Prevention of calcification in bioprosthetic heart valves: challenges and perspectives reduces calcification . Without disregarding the importance • dye-mediated photo fixation [35-37] (PhotoFix®, Carbomed- of the above-mentioned factors, two determinants of BHV cal- ics, Austin, TX), which crosslinks proteins at the aromatic cification have received the utmost attention: glutaraldehyde amino acids level using a mild oxidation reaction catalysed fixation and tissue composition. by a light-sensitive dye • carbodiimide-based fixation  (Ultifix®, Medtronic, Min- 5. Glutaraldehyde as a villain and treatments neapolis, MN), which involves carboxyl group activation with carbodiimides and crosslinking to free amine groups targeting Glut d te bi Other non-glutaraldehyde fixation procedures include the hi Glutaraldehyde crosslinking of connective tissues, a process use of epoxy , diphenylphosphorylazide , acyl azides, used to render animal tissues inert, non-biodegradable and o cyanamide  or diisocyanates . In addition, physical pr non-antigenic, has revolutionised the surgical treatment of methods, such as ultraviolet light  and dehydration , valvular disease by providing an excellent alternative to tly were proposed for crosslinking of BHV tissues. Tissues mechanical valves and promising long-term use without the c treated with most of the above-mentioned processes exhibit tri need for lifelong anticoagulation. Paradoxically, glutaralde- good calcification-prevention properties, when compared hyde fixation also encourages calcification. The ability of glu- s with glutaraldehyde. It is assumed that these approaches are taraldehyde to induce BHV calcification has been clearly n not inducing calcification simply because they do not employ tio demonstrated by numerous experiments and has achieved a the use of glutaraldehyde. Moreover, it is not apparent ‘villain’ status . Fresh, non-crosslinked tissues are degraded bu whether cells and matrix changes, which have been described tri and resorbed rapidly after implantation, without calcification. as being responsible for calcification of BHV components, This suggests that tissues incapable of remodelling will ulti- s di are effectively being prevented using these non-glutaralde- mately calcify, and that changes induced by glutaraldehyde are hyde crosslinking procedures. For example, it is plausible to nd responsible for tissue calcification. hypothesise that all of the non-glutaraldehyde crosslinking In normal cusps, valvular interstitial cells and resident a approaches will eventually devitalise cells, but it is difficult to macrophages actively participate in maintaining tissue archi- g imagine that such cells will not undergo calcification. None tin tecture via constant remodelling and scavenging . It is of these alternative crosslinking methods are in clinical use at rin known that scavenging of cell debris, a normal physiological present. These studies suggest that the chemical nature of P tissue function, determines the fate of connective tissues. In glutaraldehyde may induce calcification, and that alternatives tissues where scavenging mechanisms are limited (such as d . to glutaraldehyde fixation warrant further investigation. Lt chemically fixed tissues), cell debris accumulate calcium ns rapidly and mediate calcification of adjacent collagen fibres. 5.2 Calcification-prevention treatments targeted The presence of macrophages in calcified atherosclerotic io at glutaraldehyde t plaques , calcified aortic aneurysms  and implanted Besides the actual glutaraldehyde crosslinks, it is apparent that ca BHVs  is good evidence for the body’s attempt to rescue i residual, loosely bound glutaraldehyde or unreacted aldehyde l and scavenge calcifying tissues; however, the amplitude of ub groups are also involved in BHV calcification. Neutralisation calcification apparently overpowers these scavenging efforts. of free aldehyde groups with compounds that possess reactive P Biomaterials derived from chemically stabilised connective ey primary amines and rinsing residual glutaraldehyde has been tissues probably calcify because of the lack of remodelling hl shown to reduce calcification in animal models. Several and scavenging. Besides preventing tissue remodelling, glu- s amino acids are included in this category, such as glutamine, fA taraldehyde fixation directly induces cell death and formation glycine, homocysteic acid [44,45] and lysine [46-49]. AOA, a of cellular debris, which in turn can serve as foci for calcifica- o potent calcification-prevention agent for cusp and pericardial ht tion (see below). Incomplete glutaraldehyde binding to tissue tissues , may be active as a glutaraldehyde-neutralising proteins also yields cytotoxic aldehyde group residuals, which i g agent, but it may also influence calcification by mechanisms yr could also induce calcification. Therefore, prevention of cal- related to the reduction of calcium diffusion through op cification was approached by using non-aldehyde crosslink- tissues . Similarly, other compounds described as calcifica- ers, neutralisation of free aldehyde groups and detoxification tion-prevention treatments have primary amine groups, suchC of glutaraldehyde residuals. as amino-biphosphonates  and toluidine blue , but it is not clear whether their effect is related to aldehyde neutralisa- 5.1 Calcification-prevention by using tion alone. Biphosphonates, for example, are also believed to non-glutaraldehyde fixation chemistry act as crystal poisons  by binding to preformed hydroxyap- In support of the glutaraldehyde hypothesis, it is remarkable atite and preventing further increase in crystal size . Ura- that tissue crosslinking and stabilisation without the use of glu- zole, a secondary amine compound [47,56], and possibly the taraldehyde (non-glutaraldehyde fixation) does not induce tis- ‘No-React’ treatment (St. Jude proprietary detoxification sue calcification in animal models . Alternative crosslinking process), may reduce calcification  by efficiently rinsing chemistries include: residual glutaraldehyde molecules from tissues. 1974 Expert Opin. Biol. Ther. (2004) 4(12)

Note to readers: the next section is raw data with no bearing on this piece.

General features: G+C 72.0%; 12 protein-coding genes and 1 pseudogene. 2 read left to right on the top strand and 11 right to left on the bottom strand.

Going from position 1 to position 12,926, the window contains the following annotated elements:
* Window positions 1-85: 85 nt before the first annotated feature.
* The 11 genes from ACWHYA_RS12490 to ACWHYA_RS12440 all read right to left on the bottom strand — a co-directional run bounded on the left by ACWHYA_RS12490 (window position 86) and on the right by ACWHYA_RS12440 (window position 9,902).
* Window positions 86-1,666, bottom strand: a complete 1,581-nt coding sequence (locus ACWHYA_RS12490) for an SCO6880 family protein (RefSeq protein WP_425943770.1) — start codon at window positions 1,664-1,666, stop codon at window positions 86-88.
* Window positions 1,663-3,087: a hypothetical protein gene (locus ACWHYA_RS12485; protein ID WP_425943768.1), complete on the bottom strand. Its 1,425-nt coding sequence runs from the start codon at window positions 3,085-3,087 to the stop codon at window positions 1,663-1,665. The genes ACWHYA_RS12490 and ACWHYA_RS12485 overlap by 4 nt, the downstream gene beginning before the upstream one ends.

Simionescu 6. Tissue components influence calcification of buffered glutaraldehyde. Long exposure to such low dilutions bioprosthetic heart valves of glutaraldehyde induces adequate (but not optimal) preser- vation of collagenous structures, but also produces severe cell The main tissues used for the construction of BHVs are valve alterations, which result in formation of cell debris that cusps, aortic wall and pericardium. All of these tissues are resemble matrix vesicles formed by bone cells [68,69]. The composed of specific cells embedded in an extracellular matrix degree of ultrastructural integrity of cells in BHVs correlates composed of varying proportions of collagen, elastin, non- well with their ability to nucleate calcification [70,71]. Figure 2 d te collagenous proteins and glycosaminoglycans. For example, depicts a segment of a cell membrane, putative component of bi cusp tissue is composed of ∼ 40% collagen, ∼ 4% gly- a matrix vesicle. Transmembrane proteins are embedded in a cosaminoglycans and a small amount of elastin. The adjacent aortic wall, however, is made of only ∼ 15% collagen, ∼ 50% double-layered lipid membrane, which exposes towards the o hi pr internal aspect, a high number of acidic phospholipids such as elastin and small levels of glycosaminoglycans. Pericardial tis- phosphatidyl serine. Passive transporters and ATP-mediated tly sue is almost 90% collagen. It is of interest that after glutaral- active pumps maintain normal calcium homeostasis, which c tri dehyde fixation, these tissues calcify to different extents in sustains a 10,000-fold calcium ion concentration gradient in animal models of calcification . Moreover, calcium deposi- the external compartment (EXT), as compared to the cyto- s n tion in fixed tissues can occur on different components. Devi- plasm. Calcium accumulation in matrix vesicles occurs by ill- tio talised cells are involved in calcification of all glutaraldehyde defined mechanisms, which probably involve alterations in fixed tissues used in manufacturing of BHVs ; collagen also u calcium homeostasis and massive calcium influx . Calcium b tri calcifies readily in cusp and pericardium , but elastin calci- ions may concentrate on the interior aspect of the membrane fies more severely in implants that contain portions of aortic by binding to acidic phospholipids and calcium-binding pro- s di wall . Some of these components are natural substrates of teins. Inorganic phosphate ions, produced by phosphatases, nd calcification in normal bone physiology, whereas others are combine with calcium ions immobilised onto the cell mem- only involved in pathological calcification. brane. A continuous influx of calcium ions leads to the forma- a g During bone formation and mineralisation, bone cells tion of hydroxyapatite. Calcification of cell debris in BHVs tin undergo apoptosis, release matrix vesicles that accumulate may possibly take place via these same mechanisms. rin calcium and promote collagen calcification . In vascular Some of the main calcification-prevention treatments aim pathology, it is well known that medial aortic calcinosis (cal- to extract cell lipids, thus removing potential sites of calcifica- . cification of elastic fibres in the media) is mainly associated P tion. These treatments include the use of organic solvents, d Lt with elastin, and may also involve newly formed bone such as ethanol  and chloroform/methanol , and deter- cells . Glycosaminoglycans and non-collagenous proteins gents, such as sodium dodecyl sulfate , Tween 80  and o ns seem to be involved mainly in the regulation of calcification Triton X-100 . It is therefore possible that tissues from t i processes , but these roles are still disputed. In normal which cell debris has been removed would benefit from a ca bone formation, calcium accumulation is preceded by enzy- delay in initiation of calcification. However, it is not evident l i matic degradation of proteoglycans (PGs) , suggesting that to what extent these treatments effectively reduce calcification ub they serve as a role in inhibiting and regulating the progres- of collagen or elastin, or whether they can prevent readsorp- P sion of calcification. Other regulatory proteins, such as tion of lipoproteins from blood. Moreover, there is a good ey matrix γ-carboxyglutamic acid (Gla) protein  and oste- deal of evidence for host cell infiltration in implanted hl opontin , may play a role in BHV calcification, but their BHVs [33,61,77,78]. These cells may be entrapped in the glutar- s role is still under investigation. Overall, these data suggest aldehyde-fixed matrix and eventually die, to possibly induce o fA that most matrix components present in tissues used for fab- rication of BHVs are capable of calcifying, possibly each com- late calcification of BHVs. ht ponent having different affinity for calcium and kinetics of g 6.2 Calcification of collagen and elastin – mechanisms i calcium accumulation. Due to the vital role of cells and and prevention yr matrix components, prevention of BHV calcification was Collagen fibres are present in all tissues used for BHV and pro-Cop approached by attempts to remove or extract cells, by struc- tural modification of collagen and elastin, and by stabilisation vide the architectural framework and mechanical strength required for function in a BHV. Collagen molecules (Figure 3) or addition of natural calcification inhibitors. are staggered within the collagen fibre, creating an apparently empty area, also known as a ‘hole zone’, in which PGs reside , 6.1 Calcification of glutaraldehyde fixed cells – presumably protecting collagen from calcification. This same mechanisms and prevention area has been shown to be the initial site of calcium deposition Glutaraldehyde was originally introduced as a fixative for onto bone collagen fibres [80,81]. Matrix metalloproteases transmission electron microscopy (TEM) > 35 years ago  (MMPs)  and glycosaminoglycans-degrading enzymes  can and is still in use for ultrastructural studies. Whereas high glu- degrade PGs and expose sites prone to calcification. Progression taraldehyde concentrations (2 – 3%) are used for TEM, for of collagen calcification can lead to the formation of hydroxyap- BHV preparation, tissues are treated with 0.2 – 0.6% neutral atite, which, in turn, can grow into large deposits. Expert Opin. Biol. Ther. (2004) 4(12) 1975